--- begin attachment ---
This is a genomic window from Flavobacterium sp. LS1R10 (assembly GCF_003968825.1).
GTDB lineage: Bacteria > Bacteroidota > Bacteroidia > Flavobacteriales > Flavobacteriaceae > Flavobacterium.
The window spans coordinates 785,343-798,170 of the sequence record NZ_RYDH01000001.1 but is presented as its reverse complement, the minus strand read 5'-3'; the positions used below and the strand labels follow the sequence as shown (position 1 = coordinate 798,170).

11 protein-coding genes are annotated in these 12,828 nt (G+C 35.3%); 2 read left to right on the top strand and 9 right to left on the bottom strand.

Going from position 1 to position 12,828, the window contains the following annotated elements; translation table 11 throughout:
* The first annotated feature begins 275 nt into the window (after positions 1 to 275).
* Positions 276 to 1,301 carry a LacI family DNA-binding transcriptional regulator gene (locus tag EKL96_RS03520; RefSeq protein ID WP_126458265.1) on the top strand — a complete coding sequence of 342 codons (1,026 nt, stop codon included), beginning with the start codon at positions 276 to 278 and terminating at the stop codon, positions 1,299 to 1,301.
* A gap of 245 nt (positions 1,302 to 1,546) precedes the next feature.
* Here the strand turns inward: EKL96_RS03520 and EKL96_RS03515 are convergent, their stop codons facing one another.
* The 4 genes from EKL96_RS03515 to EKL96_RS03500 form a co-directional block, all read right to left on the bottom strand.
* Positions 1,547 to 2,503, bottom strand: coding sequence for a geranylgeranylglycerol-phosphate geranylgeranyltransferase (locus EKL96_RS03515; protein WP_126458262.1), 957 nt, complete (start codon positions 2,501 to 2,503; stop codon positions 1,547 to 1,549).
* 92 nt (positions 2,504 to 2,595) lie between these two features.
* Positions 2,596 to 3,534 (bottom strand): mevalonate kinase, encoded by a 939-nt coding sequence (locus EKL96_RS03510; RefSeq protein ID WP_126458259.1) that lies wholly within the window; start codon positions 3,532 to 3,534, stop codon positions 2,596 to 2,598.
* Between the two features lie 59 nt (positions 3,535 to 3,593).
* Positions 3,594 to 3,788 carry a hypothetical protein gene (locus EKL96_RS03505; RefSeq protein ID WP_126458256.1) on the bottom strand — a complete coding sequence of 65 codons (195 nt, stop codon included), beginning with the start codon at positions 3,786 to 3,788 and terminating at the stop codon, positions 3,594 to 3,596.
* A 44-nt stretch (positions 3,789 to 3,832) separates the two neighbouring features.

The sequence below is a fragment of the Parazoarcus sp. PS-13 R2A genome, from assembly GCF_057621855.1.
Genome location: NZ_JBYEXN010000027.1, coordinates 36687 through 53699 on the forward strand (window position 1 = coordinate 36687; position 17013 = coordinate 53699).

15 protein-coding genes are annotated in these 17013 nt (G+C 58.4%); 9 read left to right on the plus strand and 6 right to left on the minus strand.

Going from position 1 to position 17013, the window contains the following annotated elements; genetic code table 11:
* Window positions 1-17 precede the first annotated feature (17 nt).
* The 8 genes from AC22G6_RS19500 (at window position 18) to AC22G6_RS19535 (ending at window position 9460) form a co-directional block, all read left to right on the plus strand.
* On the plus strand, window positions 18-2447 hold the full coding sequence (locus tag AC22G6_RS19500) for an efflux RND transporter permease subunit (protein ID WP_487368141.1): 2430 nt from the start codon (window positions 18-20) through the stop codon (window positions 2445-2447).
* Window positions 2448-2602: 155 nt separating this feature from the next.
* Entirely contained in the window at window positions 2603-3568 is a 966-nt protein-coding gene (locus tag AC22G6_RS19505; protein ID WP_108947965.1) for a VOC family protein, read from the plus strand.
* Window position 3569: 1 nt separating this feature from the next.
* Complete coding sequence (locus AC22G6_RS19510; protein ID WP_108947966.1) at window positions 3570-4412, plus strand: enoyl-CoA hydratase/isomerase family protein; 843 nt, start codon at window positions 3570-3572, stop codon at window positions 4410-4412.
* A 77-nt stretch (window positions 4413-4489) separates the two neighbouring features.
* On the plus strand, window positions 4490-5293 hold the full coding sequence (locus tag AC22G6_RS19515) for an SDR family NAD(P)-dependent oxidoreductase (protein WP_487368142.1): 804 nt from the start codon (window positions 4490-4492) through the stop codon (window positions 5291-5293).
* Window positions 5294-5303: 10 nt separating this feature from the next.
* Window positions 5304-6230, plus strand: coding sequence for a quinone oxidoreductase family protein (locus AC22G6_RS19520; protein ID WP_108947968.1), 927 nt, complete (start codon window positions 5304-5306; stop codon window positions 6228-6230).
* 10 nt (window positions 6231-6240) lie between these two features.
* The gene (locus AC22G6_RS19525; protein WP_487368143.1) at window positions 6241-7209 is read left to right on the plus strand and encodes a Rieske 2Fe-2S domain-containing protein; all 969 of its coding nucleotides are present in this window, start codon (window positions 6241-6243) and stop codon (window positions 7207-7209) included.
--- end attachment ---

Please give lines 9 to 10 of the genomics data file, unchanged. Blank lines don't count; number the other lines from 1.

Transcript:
* Here the strand turns inward: EKL96_RS03520 and EKL96_RS03515 are convergent, their stop codons facing one another.
* The 4 genes from EKL96_RS03515 to EKL96_RS03500 form a co-directional block, all read right to left on the bottom strand.